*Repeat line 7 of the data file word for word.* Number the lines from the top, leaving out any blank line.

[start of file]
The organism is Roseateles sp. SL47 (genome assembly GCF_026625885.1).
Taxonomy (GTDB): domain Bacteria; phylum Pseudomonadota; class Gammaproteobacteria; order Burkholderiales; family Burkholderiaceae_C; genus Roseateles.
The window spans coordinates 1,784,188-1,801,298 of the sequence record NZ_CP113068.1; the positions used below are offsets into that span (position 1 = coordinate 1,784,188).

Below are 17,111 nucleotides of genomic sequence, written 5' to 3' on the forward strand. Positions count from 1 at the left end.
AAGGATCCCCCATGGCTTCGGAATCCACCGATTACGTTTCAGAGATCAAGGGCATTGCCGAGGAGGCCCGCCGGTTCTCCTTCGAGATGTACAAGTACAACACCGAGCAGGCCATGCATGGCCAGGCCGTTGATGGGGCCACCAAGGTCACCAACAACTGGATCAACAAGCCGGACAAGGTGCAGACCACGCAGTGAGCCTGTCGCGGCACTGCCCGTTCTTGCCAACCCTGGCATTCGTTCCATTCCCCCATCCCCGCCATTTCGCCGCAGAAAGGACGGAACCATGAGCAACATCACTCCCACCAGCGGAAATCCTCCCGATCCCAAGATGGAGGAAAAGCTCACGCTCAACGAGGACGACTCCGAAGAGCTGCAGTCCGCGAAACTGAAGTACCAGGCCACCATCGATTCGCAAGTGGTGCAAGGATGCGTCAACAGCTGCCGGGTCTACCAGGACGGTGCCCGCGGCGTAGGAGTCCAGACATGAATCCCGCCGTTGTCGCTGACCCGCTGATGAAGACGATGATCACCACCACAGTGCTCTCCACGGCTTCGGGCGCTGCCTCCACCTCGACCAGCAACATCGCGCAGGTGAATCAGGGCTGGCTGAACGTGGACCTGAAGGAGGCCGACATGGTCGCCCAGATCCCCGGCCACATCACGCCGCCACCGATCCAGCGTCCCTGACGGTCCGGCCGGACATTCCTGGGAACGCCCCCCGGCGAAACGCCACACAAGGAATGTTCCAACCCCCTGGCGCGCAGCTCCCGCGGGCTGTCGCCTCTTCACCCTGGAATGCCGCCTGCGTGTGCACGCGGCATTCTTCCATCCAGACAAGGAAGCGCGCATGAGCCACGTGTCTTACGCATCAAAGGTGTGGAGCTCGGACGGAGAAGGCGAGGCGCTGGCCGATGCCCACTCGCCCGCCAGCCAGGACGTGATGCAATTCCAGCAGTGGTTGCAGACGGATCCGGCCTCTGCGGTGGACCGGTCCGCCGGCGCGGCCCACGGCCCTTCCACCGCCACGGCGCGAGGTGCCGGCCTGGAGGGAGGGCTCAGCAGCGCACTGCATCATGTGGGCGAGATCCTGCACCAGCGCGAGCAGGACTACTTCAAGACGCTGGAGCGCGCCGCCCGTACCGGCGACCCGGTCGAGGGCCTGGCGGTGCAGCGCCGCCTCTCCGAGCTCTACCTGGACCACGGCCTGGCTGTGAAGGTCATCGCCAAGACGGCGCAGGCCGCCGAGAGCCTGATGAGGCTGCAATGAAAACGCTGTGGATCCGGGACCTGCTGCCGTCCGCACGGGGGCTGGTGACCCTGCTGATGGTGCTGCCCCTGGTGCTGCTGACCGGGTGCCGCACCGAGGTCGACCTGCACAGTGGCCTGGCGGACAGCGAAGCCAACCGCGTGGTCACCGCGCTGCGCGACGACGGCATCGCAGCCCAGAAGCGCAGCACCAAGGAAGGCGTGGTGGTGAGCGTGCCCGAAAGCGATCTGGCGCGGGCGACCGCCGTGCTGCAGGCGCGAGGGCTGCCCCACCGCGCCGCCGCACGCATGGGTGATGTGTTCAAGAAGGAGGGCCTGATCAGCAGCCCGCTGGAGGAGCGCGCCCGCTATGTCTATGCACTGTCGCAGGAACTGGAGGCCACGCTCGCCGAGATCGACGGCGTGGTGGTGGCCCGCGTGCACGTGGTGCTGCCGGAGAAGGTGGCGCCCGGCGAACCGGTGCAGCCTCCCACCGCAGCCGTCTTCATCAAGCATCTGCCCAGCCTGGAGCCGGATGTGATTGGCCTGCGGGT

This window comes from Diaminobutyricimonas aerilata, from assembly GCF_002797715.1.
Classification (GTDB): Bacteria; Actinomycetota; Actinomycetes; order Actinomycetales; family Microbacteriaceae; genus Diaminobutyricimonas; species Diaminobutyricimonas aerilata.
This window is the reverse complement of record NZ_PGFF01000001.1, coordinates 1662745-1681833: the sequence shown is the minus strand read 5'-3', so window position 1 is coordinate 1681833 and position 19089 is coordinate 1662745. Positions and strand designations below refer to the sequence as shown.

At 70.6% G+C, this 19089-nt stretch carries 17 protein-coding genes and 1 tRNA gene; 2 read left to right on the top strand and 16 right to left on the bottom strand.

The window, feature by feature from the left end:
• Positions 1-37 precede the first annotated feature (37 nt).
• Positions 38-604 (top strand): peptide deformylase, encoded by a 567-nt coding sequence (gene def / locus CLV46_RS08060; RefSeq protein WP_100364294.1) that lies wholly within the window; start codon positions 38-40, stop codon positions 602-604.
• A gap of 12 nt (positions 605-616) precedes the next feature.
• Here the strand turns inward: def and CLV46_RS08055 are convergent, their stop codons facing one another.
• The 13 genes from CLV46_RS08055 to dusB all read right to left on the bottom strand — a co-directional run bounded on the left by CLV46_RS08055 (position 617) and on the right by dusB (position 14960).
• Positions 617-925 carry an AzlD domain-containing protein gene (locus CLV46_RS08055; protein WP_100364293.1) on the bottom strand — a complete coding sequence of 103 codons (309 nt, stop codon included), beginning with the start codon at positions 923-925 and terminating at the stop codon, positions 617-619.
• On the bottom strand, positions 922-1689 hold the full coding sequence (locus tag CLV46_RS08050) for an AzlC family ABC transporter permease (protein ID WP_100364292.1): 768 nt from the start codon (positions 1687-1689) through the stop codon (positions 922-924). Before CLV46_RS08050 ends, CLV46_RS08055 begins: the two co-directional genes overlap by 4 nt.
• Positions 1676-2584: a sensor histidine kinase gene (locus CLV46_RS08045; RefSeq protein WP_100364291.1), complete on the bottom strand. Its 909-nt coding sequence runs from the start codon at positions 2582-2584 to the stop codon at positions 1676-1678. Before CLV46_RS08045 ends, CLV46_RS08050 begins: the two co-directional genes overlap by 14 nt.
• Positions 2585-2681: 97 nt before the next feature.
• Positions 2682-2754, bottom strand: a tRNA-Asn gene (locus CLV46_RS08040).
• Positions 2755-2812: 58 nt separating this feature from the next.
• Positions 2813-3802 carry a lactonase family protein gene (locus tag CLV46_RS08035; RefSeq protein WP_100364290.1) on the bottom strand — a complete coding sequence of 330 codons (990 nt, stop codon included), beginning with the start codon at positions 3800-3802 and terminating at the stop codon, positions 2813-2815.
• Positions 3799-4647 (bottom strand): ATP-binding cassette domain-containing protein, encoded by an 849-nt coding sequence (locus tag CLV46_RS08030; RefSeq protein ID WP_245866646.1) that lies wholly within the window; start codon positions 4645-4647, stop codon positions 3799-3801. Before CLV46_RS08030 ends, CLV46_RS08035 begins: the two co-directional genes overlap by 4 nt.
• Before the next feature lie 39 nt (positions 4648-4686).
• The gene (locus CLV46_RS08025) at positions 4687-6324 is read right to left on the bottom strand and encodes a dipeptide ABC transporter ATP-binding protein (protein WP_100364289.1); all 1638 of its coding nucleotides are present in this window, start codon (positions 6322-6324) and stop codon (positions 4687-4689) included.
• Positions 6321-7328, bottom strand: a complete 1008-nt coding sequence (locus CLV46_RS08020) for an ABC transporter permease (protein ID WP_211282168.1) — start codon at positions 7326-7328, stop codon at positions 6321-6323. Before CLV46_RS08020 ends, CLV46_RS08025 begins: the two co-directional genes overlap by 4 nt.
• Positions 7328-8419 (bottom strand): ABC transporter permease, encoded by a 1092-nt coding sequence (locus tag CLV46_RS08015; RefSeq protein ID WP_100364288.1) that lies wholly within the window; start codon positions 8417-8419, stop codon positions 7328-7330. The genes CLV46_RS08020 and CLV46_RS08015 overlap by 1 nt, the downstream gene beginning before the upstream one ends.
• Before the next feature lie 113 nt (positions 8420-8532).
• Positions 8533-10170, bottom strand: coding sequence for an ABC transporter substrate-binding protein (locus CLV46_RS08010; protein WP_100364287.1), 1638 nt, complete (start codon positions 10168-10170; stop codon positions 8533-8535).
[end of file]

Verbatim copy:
Classification (GTDB): Bacteria; Actinomycetota; Actinomycetes; order Actinomycetales; family Microbacteriaceae; genus Diaminobutyricimonas; species Diaminobutyricimonas aerilata.